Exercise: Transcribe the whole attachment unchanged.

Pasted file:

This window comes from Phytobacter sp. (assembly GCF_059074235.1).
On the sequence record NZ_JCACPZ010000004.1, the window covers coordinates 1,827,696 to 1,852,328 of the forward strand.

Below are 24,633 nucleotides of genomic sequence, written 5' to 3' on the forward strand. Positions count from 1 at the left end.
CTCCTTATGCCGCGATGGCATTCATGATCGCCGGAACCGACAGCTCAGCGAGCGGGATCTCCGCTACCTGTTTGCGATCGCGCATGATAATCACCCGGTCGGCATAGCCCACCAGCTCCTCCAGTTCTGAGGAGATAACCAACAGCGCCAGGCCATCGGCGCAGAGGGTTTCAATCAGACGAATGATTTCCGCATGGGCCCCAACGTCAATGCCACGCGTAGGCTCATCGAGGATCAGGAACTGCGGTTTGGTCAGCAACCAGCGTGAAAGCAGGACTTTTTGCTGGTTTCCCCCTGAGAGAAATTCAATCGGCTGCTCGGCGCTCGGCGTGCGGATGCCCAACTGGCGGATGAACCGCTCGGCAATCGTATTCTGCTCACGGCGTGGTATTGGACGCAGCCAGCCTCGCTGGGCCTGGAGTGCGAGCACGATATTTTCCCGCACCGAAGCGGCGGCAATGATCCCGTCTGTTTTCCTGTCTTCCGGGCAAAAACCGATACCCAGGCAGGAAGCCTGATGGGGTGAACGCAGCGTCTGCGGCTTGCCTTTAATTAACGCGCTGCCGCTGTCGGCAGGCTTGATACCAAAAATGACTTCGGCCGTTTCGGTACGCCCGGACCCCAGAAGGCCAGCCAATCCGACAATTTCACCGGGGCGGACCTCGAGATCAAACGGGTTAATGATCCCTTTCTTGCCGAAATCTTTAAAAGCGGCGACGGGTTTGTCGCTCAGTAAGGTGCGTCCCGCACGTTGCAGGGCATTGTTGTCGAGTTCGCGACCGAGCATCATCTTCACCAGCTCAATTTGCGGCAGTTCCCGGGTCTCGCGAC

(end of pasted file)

This window comes from Phytobacter sp. (assembly GCF_059074235.1).
On the sequence record NZ_JCACPZ010000004.1, the window covers coordinates 1,827,696 to 1,852,328 of the forward strand.

Below are 24,633 nucleotides of genomic sequence, written 5' to 3' on the forward strand. Positions count from 1 at the left end.
CTCCTTATGCCGCGATGGCATTCATGATCGCCGGAACCGACAGCTCAGCGAGCGGGATCTCCGCTACCTGTTTGCGATCGCGCATGATAATCACCCGGTCGGCATAGCCCACCAGCTCCTCCAGTTCTGAGGAGATAACCAACAGCGCCAGGCCATCGGCGCAGAGGGTTTCAATCAGACGAATGATTTCCGCATGGGCCCCAACGTCAATGCCACGCGTAGGCTCATCGAGGATCAGGAACTGCGGTTTGGTCAGCAACCAGCGTGAAAGCAGGACTTTTTGCTGGTTTCCCCCTGAGAGAAATTCAATCGGCTGCTCGGCGCTCGGCGTGCGGATGCCCAACTGGCGGATGAACCGCTCGGCAATCGTATTCTGCTCACGGCGTGGTATTGGACGCAGCCAGCCTCGCTGGGCCTGGAGTGCGAGCACGATATTTTCCCGCACCGAAGCGGCGGCAATGATCCCGTCTGTTTTCCTGTCTTCCGGGCAAAAACCGATACCCAGGCAGGAAGCCTGATGGGGTGAACGCAGCGTCTGCGGCTTGCCTTTAATTAACGCGCTGCCGCTGTCGGCAGGCTTGATACCAAAAATGACTTCGGCCGTTTCGGTACGCCCGGACCCCAGAAGGCCAGCCAATCCGACAATTTCACCGGGGCGGACCTCGAGATCAAACGGGTTAATGATCCCTTTCTTGCCGAAATCTTTAAAAGCGGCGACGGGTTTGTCGCTCAGTAAGGTGCGTCCCGCACGTTGCAGGGCATTGTTGTCGAGTTCGCGACCGAGCATCATCTTCACCAGCTCAATTTGCGGCAGTTCCCGGGTCTCGCGAC